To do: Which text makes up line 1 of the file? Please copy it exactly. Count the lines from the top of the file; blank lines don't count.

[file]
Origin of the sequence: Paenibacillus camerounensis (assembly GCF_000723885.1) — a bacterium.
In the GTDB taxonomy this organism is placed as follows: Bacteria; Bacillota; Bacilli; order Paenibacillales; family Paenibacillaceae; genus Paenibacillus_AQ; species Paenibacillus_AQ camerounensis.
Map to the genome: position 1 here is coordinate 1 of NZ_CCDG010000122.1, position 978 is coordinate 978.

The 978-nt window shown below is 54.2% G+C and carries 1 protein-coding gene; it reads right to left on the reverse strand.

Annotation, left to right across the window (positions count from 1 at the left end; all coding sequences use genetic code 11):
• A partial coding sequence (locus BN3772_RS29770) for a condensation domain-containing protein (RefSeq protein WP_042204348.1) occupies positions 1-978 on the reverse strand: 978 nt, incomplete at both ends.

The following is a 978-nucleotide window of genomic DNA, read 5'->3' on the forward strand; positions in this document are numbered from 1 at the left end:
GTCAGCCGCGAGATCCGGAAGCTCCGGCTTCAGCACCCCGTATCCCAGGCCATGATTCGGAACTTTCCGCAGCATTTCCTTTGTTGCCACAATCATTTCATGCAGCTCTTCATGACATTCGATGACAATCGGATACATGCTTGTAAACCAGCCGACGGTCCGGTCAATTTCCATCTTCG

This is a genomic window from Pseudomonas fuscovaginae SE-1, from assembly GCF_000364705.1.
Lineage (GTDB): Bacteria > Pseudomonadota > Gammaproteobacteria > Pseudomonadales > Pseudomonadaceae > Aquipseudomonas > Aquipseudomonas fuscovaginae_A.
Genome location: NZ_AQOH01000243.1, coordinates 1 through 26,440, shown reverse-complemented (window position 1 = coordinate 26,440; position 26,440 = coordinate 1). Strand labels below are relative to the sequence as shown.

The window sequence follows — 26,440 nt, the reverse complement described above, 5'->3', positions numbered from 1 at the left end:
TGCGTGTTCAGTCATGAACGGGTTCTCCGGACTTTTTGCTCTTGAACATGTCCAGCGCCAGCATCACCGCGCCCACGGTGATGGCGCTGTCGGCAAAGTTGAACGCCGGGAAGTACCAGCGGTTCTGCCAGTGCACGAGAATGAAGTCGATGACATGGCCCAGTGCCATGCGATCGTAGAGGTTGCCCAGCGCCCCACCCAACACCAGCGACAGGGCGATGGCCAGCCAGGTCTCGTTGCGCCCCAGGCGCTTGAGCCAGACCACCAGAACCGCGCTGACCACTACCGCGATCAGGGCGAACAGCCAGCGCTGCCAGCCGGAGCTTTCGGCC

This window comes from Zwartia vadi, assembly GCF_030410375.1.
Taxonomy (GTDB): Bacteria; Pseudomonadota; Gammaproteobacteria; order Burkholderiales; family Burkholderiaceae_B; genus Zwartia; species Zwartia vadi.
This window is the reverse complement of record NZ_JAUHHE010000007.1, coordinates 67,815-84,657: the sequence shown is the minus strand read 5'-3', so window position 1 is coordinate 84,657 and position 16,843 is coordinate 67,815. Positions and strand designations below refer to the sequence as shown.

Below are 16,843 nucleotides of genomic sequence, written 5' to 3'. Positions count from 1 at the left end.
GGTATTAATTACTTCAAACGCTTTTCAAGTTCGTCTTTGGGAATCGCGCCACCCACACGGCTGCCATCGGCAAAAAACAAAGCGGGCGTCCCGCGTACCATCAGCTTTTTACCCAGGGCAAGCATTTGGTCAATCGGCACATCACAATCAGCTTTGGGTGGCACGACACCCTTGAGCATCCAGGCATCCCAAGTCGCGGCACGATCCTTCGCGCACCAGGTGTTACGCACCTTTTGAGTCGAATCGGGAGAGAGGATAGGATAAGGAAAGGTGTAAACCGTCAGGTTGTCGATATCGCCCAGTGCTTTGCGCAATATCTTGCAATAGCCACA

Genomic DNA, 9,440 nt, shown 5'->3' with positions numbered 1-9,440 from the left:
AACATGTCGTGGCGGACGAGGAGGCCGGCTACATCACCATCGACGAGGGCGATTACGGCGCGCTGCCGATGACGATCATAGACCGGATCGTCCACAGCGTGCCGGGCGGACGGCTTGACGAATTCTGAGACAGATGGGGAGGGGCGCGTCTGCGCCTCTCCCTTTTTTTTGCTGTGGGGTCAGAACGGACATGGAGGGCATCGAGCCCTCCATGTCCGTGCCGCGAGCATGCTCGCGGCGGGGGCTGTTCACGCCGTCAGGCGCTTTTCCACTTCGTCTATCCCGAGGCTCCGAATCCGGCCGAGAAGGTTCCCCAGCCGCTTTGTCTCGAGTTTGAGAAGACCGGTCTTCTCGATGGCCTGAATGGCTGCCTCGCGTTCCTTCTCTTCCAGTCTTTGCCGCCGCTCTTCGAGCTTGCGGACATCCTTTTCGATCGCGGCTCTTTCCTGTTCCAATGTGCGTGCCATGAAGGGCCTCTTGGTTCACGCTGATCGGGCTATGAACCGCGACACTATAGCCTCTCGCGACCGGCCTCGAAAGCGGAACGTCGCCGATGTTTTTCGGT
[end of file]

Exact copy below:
Origin of the sequence: Paenibacillus camerounensis (assembly GCF_000723885.1) — a bacterium.